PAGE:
Are these statistical statements sometimes, always or never true? Or it is impossible to say?

Use your skill and judgement to match the sets of random data.

How is the length of time between the birth of an animal and the birth of its great great ... great grandparent distributed?

Have you ever wondered what it would be like to race against Usain Bolt?

Andy wants to cycle from Land's End to John o'Groats. Will he be able to eat enough to keep him going?

Could nanotechnology be used to see if an artery is blocked? Or is this just science fiction?

How do you choose your planting levels to minimise the total loss at harvest time?

Where should runners start the 200m race so that they have all run the same distance by the finish?

How would you design the tiering of seats in a stadium so that all spectators have a good view?

Can you suggest a curve to fit some experimental data? Can you work out where the data might have come from?

Can you make matrices which will fix one lucky vector and crush another to zero?

Starting with two basic vector steps, which destinations can you reach on a vector walk?

See how enormously large quantities can cancel out to give a good approximation to the factorial function.

Many physical constants are only known to a certain accuracy. Explore the numerical error bounds in the mass of water and its constituents.

Use vectors and matrices to explore the symmetries of crystals.

Is it really greener to go on the bus, or to buy local?

Explore the meaning of the scalar and vector cross products and see how the two are related.

10 graphs of experimental data are given. Can you use a spreadsheet to find algebraic graphs which match them closely, and thus discover the formulae most likely to govern the underlying processes?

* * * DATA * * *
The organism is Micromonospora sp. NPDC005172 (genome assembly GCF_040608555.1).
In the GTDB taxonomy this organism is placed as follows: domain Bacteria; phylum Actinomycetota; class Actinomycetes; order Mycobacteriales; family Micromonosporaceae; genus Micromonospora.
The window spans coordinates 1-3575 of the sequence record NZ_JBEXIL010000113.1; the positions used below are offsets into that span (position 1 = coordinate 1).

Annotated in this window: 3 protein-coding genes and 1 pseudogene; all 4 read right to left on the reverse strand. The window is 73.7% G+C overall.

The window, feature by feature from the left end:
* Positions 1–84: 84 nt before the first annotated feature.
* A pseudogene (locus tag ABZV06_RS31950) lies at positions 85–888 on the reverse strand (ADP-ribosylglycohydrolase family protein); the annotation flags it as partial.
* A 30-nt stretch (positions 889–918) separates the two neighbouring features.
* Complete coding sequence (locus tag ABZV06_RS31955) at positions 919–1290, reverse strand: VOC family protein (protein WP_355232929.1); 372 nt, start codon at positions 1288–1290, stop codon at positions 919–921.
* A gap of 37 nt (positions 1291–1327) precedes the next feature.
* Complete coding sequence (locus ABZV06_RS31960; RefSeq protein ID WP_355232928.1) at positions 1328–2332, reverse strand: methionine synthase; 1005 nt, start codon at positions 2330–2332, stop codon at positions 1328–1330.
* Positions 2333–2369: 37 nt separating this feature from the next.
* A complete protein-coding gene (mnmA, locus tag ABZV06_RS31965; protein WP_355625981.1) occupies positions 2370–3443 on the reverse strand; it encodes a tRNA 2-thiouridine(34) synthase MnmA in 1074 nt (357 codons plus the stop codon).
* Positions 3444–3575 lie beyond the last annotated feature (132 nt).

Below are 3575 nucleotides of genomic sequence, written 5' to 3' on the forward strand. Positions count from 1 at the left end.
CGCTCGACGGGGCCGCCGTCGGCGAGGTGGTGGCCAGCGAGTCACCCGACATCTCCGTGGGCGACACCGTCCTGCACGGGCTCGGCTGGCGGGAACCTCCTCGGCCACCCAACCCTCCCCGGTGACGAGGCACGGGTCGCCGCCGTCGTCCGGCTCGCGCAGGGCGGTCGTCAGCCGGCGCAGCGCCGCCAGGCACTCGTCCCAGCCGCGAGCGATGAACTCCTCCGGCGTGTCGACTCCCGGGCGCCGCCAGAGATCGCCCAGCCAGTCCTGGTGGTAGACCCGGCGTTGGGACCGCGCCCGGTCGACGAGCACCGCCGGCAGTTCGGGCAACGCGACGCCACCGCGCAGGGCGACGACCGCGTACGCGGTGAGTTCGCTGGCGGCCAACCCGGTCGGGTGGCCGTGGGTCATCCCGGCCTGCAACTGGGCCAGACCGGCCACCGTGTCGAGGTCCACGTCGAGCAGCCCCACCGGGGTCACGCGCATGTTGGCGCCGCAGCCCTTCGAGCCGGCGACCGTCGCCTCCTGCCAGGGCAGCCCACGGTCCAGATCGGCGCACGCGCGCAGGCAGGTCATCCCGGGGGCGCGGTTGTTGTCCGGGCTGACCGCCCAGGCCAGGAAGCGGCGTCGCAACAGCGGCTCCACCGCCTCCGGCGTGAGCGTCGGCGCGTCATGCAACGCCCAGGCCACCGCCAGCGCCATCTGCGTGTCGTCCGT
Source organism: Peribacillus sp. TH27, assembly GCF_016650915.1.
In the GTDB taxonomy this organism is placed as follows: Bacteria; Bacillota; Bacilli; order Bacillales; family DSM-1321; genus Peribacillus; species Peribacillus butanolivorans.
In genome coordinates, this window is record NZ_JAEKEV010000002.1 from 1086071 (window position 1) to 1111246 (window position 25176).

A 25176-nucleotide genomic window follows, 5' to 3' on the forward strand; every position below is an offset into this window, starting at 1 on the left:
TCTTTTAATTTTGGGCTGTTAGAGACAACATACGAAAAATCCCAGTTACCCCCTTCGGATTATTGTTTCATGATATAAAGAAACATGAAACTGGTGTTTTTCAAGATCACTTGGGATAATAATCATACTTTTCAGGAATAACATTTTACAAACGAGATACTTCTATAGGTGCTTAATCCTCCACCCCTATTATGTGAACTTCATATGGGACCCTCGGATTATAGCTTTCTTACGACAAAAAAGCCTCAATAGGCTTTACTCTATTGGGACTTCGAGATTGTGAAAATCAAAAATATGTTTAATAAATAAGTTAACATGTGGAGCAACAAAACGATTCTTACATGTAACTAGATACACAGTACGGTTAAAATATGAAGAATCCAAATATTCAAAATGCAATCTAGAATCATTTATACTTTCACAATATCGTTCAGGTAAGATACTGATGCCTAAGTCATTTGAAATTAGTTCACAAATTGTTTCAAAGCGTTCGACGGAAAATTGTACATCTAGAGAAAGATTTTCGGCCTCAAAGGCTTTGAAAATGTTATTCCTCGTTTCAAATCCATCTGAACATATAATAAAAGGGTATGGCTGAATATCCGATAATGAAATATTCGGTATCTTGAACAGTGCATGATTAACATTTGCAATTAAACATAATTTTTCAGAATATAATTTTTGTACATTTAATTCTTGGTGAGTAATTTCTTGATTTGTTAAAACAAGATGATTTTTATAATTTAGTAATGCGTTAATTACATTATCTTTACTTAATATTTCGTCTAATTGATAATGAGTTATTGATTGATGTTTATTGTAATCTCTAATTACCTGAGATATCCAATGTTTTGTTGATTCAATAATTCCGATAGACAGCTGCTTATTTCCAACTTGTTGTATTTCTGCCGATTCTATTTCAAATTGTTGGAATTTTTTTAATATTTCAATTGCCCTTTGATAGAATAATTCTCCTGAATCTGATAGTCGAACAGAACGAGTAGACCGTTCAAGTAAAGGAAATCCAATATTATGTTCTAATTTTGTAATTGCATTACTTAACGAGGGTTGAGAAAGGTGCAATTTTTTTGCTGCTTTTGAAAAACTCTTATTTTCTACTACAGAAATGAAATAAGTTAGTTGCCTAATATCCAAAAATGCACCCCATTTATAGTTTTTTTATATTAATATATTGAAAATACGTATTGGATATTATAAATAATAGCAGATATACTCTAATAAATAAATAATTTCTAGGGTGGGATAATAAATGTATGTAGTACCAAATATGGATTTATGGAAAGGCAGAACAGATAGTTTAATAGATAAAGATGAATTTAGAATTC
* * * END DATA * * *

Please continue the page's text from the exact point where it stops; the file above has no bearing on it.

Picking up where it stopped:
Estimate these curious quantities sufficiently accurately that you can rank them in order of size

Work out the numerical values for these physical quantities.

Which line graph, equations and physical processes go together?

Work with numbers big and small to estimate and calculate various quantities in biological contexts.

Which dilutions can you make using only 10ml pipettes?

Go on a vector walk and determine which points on the walk are closest to the origin.

Formulate and investigate a simple mathematical model for the design of a table mat.

Use trigonometry to determine whether solar eclipses on earth can be perfect.

Looking at small values of functions. Motivating the existence of the Taylor expansion.

Explore the properties of matrix transformations with these 10 stimulating questions.

This is our collection of tasks on the mathematical theme of 'Population Dynamics' for advanced students and those interested in mathematical modelling.

To investigate the relationship between the distance the ruler drops and the time taken, we need to do some mathematical modelling...

Simple models which help us to investigate how epidemics grow and die out.

Make an accurate diagram of the solar system and explore the concept of a grand conjunction.

Get some practice using big and small numbers in chemistry.

In which Olympic event does a human travel fastest? Decide which events to include in your Alternative Record Book.

Can you work out which processes are represented by the graphs?

Explore the meaning behind the algebra and geometry of matrices with these 10 individual problems.

Various solids are lowered into a beaker of water. How does the water level rise in each case?

Which units would you choose best to fit these situations?

The probability that a passenger books a flight and does not turn up is 0.05. For an aeroplane with 400 seats how many tickets can be sold so that only 1% of flights are over-booked?

Match the descriptions of physical processes to these differential equations.

In this short problem, try to find the location of the roots of some unusual functions by finding where they change sign.

By exploring the concept of scale invariance, find the probability that a random piece of real data begins with a 1.

Look at the advanced way of viewing sin and cos through their power series.